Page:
There is no question that organizations of all sizes face a significant threat from information security breaches.
Cyber-attacks have become more commonplace and more sophisticated with each passing year.
There are a variety of challenges that today’s security organizations have to deal with, including:
- Malware campaigns launched by organized criminal groups who look to steal information that can be sold on the black market
- Increasingly powerful distributed denial-of-service (DDoS) attacks that can take out large websites
- State-sponsored espionage that can penetrate even well-defended networks.
Organizations need to be prepared to respond when these incidents happen. A Computer Security Incident Response Team (CSIRT) is a team of security experts within an organization whose main focus is to respond to computer security incidents, provide the necessary services to handle them and support the organization to quickly recover from security breaches.
In this study, 674 IT and IT security professionals were surveyed in the United States (n=357) and the United Kingdom (n=317) in order to determine the level of preparedness of their Computer Security Incident Response Teams. To ensure knowledgeable responses, all participants in this research have some level of familiarity and involvement with their organization’s CSIRT activities.
57% of respondents expect to experience a security breach within the next year.
20% of respondents regularly communicate with management about threats.
In the past 24 months, most organizations represented in this study had at least one security incident and expect that another incident will occur in the near future. Most respondents agreed that the best thing that their organizations could do to mitigate future breaches is to improve their incident response capabilities. This recommendation was more popular than preventative security measures such as vulnerability audits and end-user education efforts.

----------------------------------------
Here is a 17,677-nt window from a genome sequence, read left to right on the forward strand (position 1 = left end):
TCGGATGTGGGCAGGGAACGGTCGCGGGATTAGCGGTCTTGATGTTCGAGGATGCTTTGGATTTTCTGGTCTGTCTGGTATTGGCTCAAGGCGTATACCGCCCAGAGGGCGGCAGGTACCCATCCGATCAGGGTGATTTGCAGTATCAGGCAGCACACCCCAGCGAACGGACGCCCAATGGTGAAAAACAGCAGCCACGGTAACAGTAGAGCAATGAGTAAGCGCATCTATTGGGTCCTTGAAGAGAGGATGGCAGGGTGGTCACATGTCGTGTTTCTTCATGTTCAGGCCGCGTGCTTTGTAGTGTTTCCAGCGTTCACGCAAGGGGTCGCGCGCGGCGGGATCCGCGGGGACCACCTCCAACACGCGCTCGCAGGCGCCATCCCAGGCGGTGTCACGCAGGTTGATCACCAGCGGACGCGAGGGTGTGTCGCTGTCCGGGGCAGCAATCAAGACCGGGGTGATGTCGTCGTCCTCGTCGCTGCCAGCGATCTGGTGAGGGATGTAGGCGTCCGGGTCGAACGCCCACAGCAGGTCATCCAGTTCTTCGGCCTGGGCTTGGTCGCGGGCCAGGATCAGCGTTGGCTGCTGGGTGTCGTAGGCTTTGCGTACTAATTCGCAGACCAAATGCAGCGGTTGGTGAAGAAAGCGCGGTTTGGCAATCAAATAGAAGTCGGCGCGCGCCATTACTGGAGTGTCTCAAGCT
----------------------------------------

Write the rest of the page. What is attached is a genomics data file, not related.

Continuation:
In spite of these facts, most survey respondents indicate that investment in incident response capabilities in their organization has remained static over the past 24 months relative to other IT security expenditures. In fact, 34% indicated that their organizations do not have a fully functional CSIRT at all, and many CSIRTS that do exist lack full-time staff. This is particularly alarming considering that nearly half of the respondents anticipate another breach within the next six months, and that it takes an average of at least one month to resolve each incident.
Another key observation is that C-Suite executives are often not informed about CSIRT activities. Only 20 percent of respondents say they very frequently or frequently communicate with executive management about potential cyber- attacks or threats against the organization.
1 Incident = a violation or imminent threat of violation of computer security policies, acceptable use policies or standard security practices.
Further, only 14 percent say executive management takes part in the incident response process. As a consequence of this lack of involvement and awareness, CSIRTs may find it difficult to obtain the resources from leadership to invest in the expertise and technologies necessary to deal with future security incidents.
Today’s IT security teams must be squarely focused on business continuity, not just on catching crooks. In the information age, security incident response should be a regular and prominent part of doing business, versus just a siloed effort relegated to the IT team.